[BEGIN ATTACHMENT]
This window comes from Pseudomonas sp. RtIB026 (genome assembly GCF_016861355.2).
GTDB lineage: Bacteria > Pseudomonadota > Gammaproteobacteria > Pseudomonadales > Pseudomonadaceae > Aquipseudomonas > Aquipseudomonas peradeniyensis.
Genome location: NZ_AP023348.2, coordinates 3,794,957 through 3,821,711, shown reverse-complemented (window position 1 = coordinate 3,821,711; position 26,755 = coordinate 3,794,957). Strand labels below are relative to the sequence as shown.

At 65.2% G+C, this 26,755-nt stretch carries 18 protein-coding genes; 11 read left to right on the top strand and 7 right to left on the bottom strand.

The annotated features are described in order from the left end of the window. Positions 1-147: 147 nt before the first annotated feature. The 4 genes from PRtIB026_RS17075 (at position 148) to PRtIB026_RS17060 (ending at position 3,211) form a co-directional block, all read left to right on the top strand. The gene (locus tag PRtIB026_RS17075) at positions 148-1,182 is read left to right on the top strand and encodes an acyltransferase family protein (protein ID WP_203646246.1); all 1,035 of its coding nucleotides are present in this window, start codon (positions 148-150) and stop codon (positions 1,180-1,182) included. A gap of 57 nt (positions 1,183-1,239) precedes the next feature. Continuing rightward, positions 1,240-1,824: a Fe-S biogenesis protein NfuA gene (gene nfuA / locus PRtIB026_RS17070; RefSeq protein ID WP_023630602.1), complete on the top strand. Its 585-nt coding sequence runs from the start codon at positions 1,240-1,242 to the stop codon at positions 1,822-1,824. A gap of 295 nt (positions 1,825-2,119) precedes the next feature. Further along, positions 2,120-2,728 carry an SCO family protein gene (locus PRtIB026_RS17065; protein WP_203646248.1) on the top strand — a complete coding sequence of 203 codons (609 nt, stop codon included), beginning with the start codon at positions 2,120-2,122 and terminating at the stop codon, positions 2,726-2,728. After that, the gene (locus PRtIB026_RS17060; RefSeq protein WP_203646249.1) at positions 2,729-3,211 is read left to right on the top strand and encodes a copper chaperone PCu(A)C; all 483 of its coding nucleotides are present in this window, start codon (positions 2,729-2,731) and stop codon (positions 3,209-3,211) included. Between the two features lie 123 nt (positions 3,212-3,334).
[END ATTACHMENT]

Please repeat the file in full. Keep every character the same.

This window comes from Pseudomonas sp. RtIB026 (genome assembly GCF_016861355.2).
GTDB lineage: Bacteria > Pseudomonadota > Gammaproteobacteria > Pseudomonadales > Pseudomonadaceae > Aquipseudomonas > Aquipseudomonas peradeniyensis.
Genome location: NZ_AP023348.2, coordinates 3,794,957 through 3,821,711, shown reverse-complemented (window position 1 = coordinate 3,821,711; position 26,755 = coordinate 3,794,957). Strand labels below are relative to the sequence as shown.

At 65.2% G+C, this 26,755-nt stretch carries 18 protein-coding genes; 11 read left to right on the top strand and 7 right to left on the bottom strand.

The annotated features are described in order from the left end of the window. Positions 1-147: 147 nt before the first annotated feature. The 4 genes from PRtIB026_RS17075 (at position 148) to PRtIB026_RS17060 (ending at position 3,211) form a co-directional block, all read left to right on the top strand. The gene (locus tag PRtIB026_RS17075) at positions 148-1,182 is read left to right on the top strand and encodes an acyltransferase family protein (protein ID WP_203646246.1); all 1,035 of its coding nucleotides are present in this window, start codon (positions 148-150) and stop codon (positions 1,180-1,182) included. A gap of 57 nt (positions 1,183-1,239) precedes the next feature. Continuing rightward, positions 1,240-1,824: a Fe-S biogenesis protein NfuA gene (gene nfuA / locus PRtIB026_RS17070; RefSeq protein ID WP_023630602.1), complete on the top strand. Its 585-nt coding sequence runs from the start codon at positions 1,240-1,242 to the stop codon at positions 1,822-1,824. A gap of 295 nt (positions 1,825-2,119) precedes the next feature. Further along, positions 2,120-2,728 carry an SCO family protein gene (locus PRtIB026_RS17065; protein WP_203646248.1) on the top strand — a complete coding sequence of 203 codons (609 nt, stop codon included), beginning with the start codon at positions 2,120-2,122 and terminating at the stop codon, positions 2,726-2,728. After that, the gene (locus PRtIB026_RS17060; RefSeq protein WP_203646249.1) at positions 2,729-3,211 is read left to right on the top strand and encodes a copper chaperone PCu(A)C; all 483 of its coding nucleotides are present in this window, start codon (positions 2,729-2,731) and stop codon (positions 3,209-3,211) included. Between the two features lie 123 nt (positions 3,212-3,334).